Tuesday, November 3, 2015

A Kanza story

    Back in 1969, Dr. G. D. Madden, the USDA's pecan breeder at the time, sent a package of scions from several pecan selections to the Pecan Experiment Field for testing under northern growing conditions. Among those scions was a clone labeled USDA 55-11-11.  Back in those days, the staff at the Pecan Field grafted all new cultivars received for trial onto small native pecan trees that grew within areas of larger native trees. As it turns out, only one USDA 55-11-11 tree was successfully produced from that spring's grafting efforts and has now grown into a large tree (photo at right).
     When I first arrived at the Pecan Experiment Field in 1981, our 55-11-11 tree was already bearing regular crops of nuts. During the early 1980's, KNGA member, pecan enthusiast, and parish priest, Tony Blaufus made an annual trip to the Pecan Field to look over our cultivar collections. Tony had started a small grove of trees on his family's farm near Westphalia, KS and was interested propagating the best available pecan cultivars he could find. It was Tony that first pointed out  to me how well nuts from the 55-11-11 tree shelled out and how wonderful the straw-colored kernels tasted. That's when I decided to remove a couple of nearby native trees to give our lone 55-11-11 some more room to grow. I also started to graft additional USDA 55-11-11 trees into formal cultivar trials.

      In the early 1990's, I started to encourage the USDA to name and release USDA 55-11-11 as a new pecan cultivar for northern pecan producers.  I even suggested a name--Kanza.
    In 1996, Kanza was released and has since become one of the most popular nuts being propagated in northern pecan states. And what has happened to that single tree grafted back in 1969?  It is still standing and has grown to 25.1 inches in diameter (Photo at left).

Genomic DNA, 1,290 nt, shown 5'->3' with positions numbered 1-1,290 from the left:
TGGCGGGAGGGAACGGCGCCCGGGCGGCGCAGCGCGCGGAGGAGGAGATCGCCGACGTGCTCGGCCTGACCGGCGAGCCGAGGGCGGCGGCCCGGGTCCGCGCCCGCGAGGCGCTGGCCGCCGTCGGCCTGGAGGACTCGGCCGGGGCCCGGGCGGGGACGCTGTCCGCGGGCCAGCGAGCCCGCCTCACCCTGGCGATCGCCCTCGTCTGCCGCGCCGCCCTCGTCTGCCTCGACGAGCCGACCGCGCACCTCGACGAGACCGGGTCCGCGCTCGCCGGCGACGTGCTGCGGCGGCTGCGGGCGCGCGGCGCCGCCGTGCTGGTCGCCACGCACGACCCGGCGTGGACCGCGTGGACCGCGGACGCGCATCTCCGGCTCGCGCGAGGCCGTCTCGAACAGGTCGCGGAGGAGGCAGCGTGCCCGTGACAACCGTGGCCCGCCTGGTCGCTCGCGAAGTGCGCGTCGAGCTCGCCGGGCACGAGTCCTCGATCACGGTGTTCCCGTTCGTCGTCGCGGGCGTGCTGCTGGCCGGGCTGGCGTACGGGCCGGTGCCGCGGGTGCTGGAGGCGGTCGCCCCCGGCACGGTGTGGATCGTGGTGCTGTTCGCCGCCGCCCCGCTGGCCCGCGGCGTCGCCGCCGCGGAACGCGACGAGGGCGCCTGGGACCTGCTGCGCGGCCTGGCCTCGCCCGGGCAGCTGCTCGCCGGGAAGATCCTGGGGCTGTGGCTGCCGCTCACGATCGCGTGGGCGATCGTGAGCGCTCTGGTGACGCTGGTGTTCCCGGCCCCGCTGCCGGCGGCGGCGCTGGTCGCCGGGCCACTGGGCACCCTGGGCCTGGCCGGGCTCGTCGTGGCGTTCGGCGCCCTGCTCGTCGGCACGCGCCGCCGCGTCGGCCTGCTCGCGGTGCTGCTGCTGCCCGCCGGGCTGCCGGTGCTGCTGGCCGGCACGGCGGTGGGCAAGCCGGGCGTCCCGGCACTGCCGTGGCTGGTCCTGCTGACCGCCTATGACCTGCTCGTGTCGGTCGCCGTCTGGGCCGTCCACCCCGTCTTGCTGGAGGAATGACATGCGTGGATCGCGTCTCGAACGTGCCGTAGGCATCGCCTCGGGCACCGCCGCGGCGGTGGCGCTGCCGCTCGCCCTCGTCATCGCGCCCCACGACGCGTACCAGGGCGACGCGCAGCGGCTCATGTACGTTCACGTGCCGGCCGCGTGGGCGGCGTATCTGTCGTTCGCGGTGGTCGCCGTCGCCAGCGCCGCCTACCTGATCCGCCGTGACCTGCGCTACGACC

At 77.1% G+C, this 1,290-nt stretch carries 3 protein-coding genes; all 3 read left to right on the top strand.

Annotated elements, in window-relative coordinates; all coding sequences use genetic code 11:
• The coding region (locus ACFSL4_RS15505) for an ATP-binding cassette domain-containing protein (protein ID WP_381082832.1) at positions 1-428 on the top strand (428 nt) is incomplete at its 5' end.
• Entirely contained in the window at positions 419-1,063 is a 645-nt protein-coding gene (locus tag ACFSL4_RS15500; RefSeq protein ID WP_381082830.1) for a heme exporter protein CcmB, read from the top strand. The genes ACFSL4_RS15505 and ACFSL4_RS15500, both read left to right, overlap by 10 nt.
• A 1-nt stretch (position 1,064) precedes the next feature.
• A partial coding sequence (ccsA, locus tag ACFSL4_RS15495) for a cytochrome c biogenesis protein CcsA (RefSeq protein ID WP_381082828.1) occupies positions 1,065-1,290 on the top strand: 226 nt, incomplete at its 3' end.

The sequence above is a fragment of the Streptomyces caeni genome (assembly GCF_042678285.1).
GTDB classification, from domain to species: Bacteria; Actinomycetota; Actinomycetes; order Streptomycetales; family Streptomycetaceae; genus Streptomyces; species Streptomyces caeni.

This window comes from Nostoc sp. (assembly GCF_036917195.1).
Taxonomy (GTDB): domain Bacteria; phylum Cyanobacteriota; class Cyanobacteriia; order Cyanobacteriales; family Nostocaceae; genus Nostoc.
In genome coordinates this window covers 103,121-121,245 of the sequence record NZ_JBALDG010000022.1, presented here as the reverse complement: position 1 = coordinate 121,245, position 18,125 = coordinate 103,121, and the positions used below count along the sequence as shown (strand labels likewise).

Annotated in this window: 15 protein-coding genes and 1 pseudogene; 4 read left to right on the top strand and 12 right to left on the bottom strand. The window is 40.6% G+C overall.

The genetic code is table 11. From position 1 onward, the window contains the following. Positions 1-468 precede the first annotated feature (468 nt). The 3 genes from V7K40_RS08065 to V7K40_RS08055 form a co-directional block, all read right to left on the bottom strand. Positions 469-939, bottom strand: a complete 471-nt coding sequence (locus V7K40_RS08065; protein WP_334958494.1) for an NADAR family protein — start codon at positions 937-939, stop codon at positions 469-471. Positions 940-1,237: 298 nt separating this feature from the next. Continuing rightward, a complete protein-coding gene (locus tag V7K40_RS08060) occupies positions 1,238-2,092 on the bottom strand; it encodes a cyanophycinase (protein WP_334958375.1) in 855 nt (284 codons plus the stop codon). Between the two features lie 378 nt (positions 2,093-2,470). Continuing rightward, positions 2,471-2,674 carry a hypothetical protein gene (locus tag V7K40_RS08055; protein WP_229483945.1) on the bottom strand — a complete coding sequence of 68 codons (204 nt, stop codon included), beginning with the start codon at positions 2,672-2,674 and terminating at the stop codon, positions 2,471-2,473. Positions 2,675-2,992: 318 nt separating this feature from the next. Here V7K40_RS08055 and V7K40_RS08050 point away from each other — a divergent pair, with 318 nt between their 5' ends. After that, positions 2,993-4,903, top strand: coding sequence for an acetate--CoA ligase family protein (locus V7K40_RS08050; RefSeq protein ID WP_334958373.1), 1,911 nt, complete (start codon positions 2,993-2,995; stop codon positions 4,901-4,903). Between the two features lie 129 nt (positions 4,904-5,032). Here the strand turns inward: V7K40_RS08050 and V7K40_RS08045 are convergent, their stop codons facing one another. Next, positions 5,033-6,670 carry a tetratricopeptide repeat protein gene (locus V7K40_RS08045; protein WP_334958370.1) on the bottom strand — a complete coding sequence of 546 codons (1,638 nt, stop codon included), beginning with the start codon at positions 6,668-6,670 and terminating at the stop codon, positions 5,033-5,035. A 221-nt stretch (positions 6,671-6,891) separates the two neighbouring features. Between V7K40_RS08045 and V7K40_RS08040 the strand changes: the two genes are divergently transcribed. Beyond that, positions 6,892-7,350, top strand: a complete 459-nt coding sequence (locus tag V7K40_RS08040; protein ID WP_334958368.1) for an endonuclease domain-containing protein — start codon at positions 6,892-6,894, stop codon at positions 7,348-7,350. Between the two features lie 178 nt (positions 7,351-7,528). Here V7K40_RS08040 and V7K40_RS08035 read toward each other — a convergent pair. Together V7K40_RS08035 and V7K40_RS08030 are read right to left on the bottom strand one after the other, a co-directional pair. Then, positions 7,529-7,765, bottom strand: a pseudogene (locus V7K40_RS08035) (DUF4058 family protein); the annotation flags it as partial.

I have been fortunate to be able to watch a single Kanza tree grow from a young productive nut producer into a fully mature tree that reliably yields outstanding-quality pecans year after year after year. In the past, we've made cultivar choices based on the performance of young trees only to be disappointed by those same cultivars as trees mature. Too many times, I've seen cultivars that produced outstanding nuts on productive young trees only to mature into old trees with severe alternate bearing, poor quality kernels and susceptibility to winter cold damage. With Kanza, I've been able to watch this cultivar long enough (35 years) to know I won't be faced with future disappointments. 

     Kanza originated from a hand pollinated cross between Major and Shoshoni made by Louis Romberg in 1955. Louis was the USDA's first pecan breeder hired way back in 1931. The objective in making a cross between a northern cultivar (Major) and a large, thin-shelled cultivar of southern origins (Shoshoni) was to develop a new pecan cultivar with large nut size, thin shell and early ripening. The photo at right shows a Kanza nut and its shuck. When I look at Kanza, I can see characteristics from both parents. Kanza inherited the tear-drop shape, thin shell and excellent shelling ability from its Shoshoni parent. From its Major parent, Kanza inherited scab resistance, a thick firm husk, early ripening, and great kernel flavor.
     In the 1960's, many pecan "experts" judged USDA 55-11-11 not worthy of propagation. The nut produced was deemed too small for modern commercial orchards that only had room for cultivars that produced mammoth sized nuts.  At that time in our history, it didn't seem to matter if those big pecan produced kernels that tasted like cardboard. But times change, and consumers are becoming more concerned with kernel quality and flavor rather than just a big shell.  

    Kanza is among the best shelling pecans that can be grown. After cracking, Kanza nuts produce over 95% intact kernel halves (if the cracker is set properly). The kernels are golden in color and very attractive (photo at left). Get a customer to taste a Kanza kernel and you'll have them asking for the nut by name from now on.